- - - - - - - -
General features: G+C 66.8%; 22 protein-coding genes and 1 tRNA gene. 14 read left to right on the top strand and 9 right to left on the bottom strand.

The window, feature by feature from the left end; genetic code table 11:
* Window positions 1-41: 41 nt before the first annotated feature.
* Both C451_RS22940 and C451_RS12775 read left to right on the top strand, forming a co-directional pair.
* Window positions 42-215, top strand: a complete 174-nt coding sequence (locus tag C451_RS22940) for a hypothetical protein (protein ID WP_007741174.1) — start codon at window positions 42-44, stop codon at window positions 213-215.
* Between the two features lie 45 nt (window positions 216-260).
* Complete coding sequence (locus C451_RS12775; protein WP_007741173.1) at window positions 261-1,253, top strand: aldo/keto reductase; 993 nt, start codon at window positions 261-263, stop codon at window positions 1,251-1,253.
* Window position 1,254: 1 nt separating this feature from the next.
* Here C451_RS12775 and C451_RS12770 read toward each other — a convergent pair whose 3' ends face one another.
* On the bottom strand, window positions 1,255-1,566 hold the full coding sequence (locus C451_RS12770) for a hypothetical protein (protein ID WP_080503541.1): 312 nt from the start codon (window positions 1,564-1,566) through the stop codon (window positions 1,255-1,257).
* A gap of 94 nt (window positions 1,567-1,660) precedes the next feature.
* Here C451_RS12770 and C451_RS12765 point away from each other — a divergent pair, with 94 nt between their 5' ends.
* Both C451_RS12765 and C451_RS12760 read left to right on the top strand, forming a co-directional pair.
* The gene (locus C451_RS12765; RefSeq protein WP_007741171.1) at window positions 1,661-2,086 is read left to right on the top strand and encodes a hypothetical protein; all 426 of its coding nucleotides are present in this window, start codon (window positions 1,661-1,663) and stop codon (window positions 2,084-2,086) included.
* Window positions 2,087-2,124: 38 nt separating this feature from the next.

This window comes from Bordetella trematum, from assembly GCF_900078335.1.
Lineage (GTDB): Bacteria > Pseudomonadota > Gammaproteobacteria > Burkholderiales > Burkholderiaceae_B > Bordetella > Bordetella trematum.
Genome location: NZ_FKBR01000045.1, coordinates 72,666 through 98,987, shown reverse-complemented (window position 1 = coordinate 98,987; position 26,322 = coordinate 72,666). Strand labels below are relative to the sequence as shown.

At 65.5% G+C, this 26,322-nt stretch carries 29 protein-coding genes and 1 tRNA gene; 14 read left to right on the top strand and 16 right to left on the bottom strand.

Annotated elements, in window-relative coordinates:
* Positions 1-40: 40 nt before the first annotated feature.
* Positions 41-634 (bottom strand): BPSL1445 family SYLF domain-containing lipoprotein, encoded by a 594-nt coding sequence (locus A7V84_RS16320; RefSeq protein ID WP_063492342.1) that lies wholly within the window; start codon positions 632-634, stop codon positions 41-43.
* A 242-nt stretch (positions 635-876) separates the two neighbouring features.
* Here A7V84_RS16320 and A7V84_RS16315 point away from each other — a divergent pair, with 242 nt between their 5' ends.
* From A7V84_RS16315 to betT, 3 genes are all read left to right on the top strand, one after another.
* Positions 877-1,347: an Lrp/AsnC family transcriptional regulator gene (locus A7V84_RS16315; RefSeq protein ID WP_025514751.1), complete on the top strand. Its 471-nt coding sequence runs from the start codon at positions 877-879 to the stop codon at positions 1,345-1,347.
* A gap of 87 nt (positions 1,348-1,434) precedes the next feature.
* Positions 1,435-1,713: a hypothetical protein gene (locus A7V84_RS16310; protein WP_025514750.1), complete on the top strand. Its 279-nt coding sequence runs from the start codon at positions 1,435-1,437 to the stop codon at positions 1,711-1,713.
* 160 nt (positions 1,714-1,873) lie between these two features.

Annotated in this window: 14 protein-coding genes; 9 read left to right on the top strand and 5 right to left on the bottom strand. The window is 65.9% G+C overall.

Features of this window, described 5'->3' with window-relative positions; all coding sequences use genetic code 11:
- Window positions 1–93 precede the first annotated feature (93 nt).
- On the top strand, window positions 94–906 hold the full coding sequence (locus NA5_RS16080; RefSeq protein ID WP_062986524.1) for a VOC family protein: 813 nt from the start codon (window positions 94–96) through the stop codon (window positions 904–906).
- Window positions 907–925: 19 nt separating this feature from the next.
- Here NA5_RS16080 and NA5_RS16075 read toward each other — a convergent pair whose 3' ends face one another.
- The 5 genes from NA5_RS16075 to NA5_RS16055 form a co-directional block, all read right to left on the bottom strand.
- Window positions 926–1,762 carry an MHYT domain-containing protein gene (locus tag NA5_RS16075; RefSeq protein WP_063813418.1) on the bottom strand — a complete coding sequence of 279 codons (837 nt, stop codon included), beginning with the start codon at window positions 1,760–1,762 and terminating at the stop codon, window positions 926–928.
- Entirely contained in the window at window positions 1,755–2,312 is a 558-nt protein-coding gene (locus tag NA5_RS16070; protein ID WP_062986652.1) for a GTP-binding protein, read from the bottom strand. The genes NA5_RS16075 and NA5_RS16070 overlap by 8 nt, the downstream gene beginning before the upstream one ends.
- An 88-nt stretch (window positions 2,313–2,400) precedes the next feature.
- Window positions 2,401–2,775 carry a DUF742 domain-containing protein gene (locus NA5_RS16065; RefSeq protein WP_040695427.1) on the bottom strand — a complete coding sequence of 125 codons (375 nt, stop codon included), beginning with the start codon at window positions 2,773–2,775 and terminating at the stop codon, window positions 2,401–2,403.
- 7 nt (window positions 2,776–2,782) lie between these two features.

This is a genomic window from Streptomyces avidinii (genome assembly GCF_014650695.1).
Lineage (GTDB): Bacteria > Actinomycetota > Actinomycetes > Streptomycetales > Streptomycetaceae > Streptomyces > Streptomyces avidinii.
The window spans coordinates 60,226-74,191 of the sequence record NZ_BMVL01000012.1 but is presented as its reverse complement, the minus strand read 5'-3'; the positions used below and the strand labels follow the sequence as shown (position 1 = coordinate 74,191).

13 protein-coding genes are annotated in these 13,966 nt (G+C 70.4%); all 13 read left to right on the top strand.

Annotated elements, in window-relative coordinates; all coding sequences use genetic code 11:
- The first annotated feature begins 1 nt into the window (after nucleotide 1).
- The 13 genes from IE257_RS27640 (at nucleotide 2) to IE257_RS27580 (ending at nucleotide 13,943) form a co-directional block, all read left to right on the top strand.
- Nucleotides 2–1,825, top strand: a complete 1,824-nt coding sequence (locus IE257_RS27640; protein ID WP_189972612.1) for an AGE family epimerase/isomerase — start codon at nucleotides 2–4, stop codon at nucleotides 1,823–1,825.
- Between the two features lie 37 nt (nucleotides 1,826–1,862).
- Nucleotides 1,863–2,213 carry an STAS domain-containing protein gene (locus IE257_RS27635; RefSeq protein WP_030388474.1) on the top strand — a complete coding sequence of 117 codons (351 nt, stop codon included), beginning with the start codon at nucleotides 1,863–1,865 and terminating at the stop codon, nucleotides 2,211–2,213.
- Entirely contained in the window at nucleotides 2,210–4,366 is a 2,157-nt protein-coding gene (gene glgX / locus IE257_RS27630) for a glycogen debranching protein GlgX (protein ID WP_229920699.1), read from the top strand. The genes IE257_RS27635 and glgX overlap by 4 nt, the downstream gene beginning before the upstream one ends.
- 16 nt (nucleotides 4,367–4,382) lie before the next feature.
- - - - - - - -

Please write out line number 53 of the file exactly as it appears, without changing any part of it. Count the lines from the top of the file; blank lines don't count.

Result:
- 16 nt (nucleotides 4,367–4,382) lie before the next feature.